I saw my mother, her journey out of poverty and into our kitchen and then her own. I saw Dijana, making her way to my classroom, me making my way to her because my mom had found a way out, if only for a little while, again.
I took a sip, drank down the acrid taste of the buttermilk. I thought of my mother thinking of me growing inside her, taking a breath, and making me strong.
Since I got a smartphone, I’ve taken thousands of pictures. Over the same seven years or so I’ve also spent a lot of time on photo shoots, and I’ve learned a enough about lighting and composition to get a great family holiday photo in a single take. I’ve picked up enough about editing and filters to make backyard snapshots look like something that might go in a magazine. I’m not claiming expertise, just practice and a basic understanding of what it takes to take a good picture.
What’s freed me up to gain some level of skill and confidence is the room to fail. I’m no longer limited to the 24 shots on a roll of 35 millimeter film or the wait time to get them developed before knowing what I’ve got. Gratification, like iteration, is instant.
It isn’t fair to say I got the holiday shot in a single take. There were actually several, with my son and sister as stand-ins on the spiral staircase. I adjusted curtains, scooted the Christmas tree, raised and lowered my iPhone tripod and set the timer at just enough time for me to get back to my spot but not too long that my family couldn’t hold their smiles.
When we were kids, my dad never said, ” Say cheese.” He said, “Say bartsfarkle,” which made us laugh instead of smile. He also seemed to never break out the camera except on Christmas morning, when I was barely awake and none of us had brushed our hair. It’s funny to look through photo albums and see the same pictures over and over again: us surrounded by wrapping paper, curled up in a big green chair or holding a gift up to the camera from the living room floor.
My dad took decent pictures, but whether they were birthday parties or Easter morning, there’s the quality of occasion to all of them. Dressed up or still in our pjs, on vacation or at a piano recital, there was something about the moments that were photographed then that was apart from the rest of our lives, frozen even as they were happening.
We rarely print pictures these days, but there are some photo albums from my post-college era that have captured my daughter’s imagination lately. “Who’s that, Mama?” she asks, pointing at friends and former students whose names I can’t always recall.
She was “Star of the Week” a few weeks back and we were asked to bring photos to put up on the bulletin board of her. I chose pictures of her doing favorite her favorite everyday things: riding a horse at Van Saun Park, hugging our cat, playing in the sprinkler, reading a book. I also chose the classic hands-in-the-birthday cake shot from when she turned one, a moment conceived and constructed for her, as it had been for me, solely for the purpose of taking that photograph.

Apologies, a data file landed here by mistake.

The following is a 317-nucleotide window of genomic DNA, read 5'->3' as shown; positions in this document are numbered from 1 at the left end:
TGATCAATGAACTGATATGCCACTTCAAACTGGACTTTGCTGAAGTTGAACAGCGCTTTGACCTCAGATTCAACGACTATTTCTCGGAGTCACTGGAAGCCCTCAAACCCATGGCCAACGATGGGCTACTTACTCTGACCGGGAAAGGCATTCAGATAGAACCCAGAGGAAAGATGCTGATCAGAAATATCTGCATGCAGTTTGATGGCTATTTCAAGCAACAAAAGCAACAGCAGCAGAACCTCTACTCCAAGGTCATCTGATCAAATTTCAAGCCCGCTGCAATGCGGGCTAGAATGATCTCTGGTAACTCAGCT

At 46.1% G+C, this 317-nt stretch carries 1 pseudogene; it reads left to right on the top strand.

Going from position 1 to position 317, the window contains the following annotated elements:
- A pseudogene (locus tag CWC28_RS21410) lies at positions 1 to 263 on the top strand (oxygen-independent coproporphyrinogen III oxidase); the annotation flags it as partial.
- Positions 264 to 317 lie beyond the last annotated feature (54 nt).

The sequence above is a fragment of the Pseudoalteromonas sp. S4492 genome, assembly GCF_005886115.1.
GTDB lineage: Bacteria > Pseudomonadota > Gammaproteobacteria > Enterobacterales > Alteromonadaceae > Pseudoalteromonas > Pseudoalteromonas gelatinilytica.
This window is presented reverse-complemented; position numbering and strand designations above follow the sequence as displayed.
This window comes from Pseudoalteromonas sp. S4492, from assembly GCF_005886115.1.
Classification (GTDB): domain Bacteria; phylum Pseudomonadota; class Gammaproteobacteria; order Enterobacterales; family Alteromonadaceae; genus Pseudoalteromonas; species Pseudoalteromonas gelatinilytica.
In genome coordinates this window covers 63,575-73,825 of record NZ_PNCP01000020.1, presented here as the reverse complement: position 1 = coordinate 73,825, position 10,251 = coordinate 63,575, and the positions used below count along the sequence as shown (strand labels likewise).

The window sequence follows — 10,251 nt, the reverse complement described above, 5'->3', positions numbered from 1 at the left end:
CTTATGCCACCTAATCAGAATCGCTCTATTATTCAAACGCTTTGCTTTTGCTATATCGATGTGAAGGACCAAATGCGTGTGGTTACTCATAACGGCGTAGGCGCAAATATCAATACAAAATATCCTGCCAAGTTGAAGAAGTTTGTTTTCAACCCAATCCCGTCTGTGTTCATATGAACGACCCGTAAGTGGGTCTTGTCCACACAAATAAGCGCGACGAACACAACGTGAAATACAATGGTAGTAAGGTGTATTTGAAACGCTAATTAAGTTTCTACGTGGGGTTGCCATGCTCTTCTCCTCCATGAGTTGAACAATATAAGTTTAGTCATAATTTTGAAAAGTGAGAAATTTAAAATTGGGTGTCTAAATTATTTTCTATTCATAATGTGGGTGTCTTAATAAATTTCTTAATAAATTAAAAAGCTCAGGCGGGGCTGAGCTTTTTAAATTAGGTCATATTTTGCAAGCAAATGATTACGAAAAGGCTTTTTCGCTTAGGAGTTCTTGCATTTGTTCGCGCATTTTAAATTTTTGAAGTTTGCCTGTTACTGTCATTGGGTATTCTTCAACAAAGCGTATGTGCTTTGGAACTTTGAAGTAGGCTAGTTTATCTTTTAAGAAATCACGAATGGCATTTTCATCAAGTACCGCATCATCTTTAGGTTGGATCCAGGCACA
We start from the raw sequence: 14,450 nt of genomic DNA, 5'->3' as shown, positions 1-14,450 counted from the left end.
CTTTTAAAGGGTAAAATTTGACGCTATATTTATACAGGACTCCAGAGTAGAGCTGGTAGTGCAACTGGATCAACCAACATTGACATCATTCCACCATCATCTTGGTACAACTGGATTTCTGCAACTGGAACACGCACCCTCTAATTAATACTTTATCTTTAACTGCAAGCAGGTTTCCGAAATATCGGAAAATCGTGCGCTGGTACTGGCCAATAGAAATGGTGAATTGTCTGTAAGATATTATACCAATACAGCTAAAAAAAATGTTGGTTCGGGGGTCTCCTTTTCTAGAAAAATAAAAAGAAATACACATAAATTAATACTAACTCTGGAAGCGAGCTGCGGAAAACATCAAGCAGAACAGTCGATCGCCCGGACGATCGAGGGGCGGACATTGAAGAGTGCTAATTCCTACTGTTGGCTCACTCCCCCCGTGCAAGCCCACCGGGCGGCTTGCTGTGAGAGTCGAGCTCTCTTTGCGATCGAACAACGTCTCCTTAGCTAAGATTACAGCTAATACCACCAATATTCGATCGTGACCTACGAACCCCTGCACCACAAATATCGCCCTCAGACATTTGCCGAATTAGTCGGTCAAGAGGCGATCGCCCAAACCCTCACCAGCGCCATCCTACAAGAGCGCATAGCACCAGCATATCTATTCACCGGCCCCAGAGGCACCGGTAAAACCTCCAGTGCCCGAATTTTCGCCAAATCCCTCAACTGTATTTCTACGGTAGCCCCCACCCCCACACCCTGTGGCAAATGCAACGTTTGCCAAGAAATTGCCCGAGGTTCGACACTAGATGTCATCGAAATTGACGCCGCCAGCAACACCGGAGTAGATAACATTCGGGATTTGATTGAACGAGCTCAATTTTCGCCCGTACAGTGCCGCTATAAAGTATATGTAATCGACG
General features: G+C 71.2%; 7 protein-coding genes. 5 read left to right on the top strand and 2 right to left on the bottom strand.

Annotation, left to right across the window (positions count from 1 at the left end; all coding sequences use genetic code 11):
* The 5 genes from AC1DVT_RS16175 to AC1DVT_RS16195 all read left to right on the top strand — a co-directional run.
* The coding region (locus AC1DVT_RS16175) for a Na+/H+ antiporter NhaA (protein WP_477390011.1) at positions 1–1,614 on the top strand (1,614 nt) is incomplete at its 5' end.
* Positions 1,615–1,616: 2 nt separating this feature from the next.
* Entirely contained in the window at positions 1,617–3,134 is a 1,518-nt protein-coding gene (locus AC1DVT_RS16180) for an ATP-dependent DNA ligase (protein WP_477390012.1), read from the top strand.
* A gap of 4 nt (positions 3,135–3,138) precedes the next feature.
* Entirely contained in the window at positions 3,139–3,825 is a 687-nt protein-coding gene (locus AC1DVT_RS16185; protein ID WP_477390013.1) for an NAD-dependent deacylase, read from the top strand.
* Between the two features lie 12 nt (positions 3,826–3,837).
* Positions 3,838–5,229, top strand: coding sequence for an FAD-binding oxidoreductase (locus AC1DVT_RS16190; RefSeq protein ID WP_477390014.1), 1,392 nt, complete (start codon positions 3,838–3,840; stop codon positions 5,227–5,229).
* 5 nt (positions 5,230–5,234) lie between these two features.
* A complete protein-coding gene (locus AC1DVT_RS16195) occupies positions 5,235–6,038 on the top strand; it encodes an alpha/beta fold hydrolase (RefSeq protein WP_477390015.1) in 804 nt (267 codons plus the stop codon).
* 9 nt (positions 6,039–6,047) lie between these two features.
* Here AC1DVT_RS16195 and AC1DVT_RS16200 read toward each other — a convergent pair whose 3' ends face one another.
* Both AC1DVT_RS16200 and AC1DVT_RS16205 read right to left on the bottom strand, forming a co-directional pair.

As I was choosing which images to print and share, I scrolled through more than 3,000 of her and my son, images we’d taken since she was making my belly the size of the pumpkin on the table next to me at the pick-your-own farm. So many of them had been shared with friends on Facebook that I was able to print the ones we needed by logging in to my account from a kiosk at my local CVS. I put them all in an album yesterday, and tonight we sat in the orange chair while she explained to me what each of them was.
I wondered what the ability to document everything in images has done. Are we more likely to capture the everyday? Or have we curated all of our moments into miniature occasions? Are our pictures more reflective of what we experience since we know better how to make the photos in our phones match the snapshots of our memories? Are photos now proxy for memories, or have they always been?
I’m not sure, but tonight I read an article about how shelter pets who have been waiting for forever families for months are getting adopted within hours of a good photo of them being taken and posted online.
It is the same sort of curated authenticity and instant intimacy that is perfected in Instagram feeds and that make us feel like we know the kids of our high school friends, people we haven’t actually seen since graduation. The simple tricks of perspective, backgrounds, tonality – and the freedom to take as many shots as needed to get it right – hold promise beyond perfecting the holiday portrait or portraying the perfect family, and they’re saving animals lives.
As I was putting Nacine to sleep tonight, I told her the story of Rascal, the stray cat we brought in to our basement who had kittens in a laundry basket. Rascal nursed and weaned them and they opened their tiny kitten eyes in a refrigerator box filled with our old sheets and towels and then promptly left our lives the way she’d entered through a screened door. I wondered if I remembered the story itself so vividly or if it was the photos we’d taken of baby Tit-Tat and her brothers and sisters that cemented the memory there so I could share it tonight.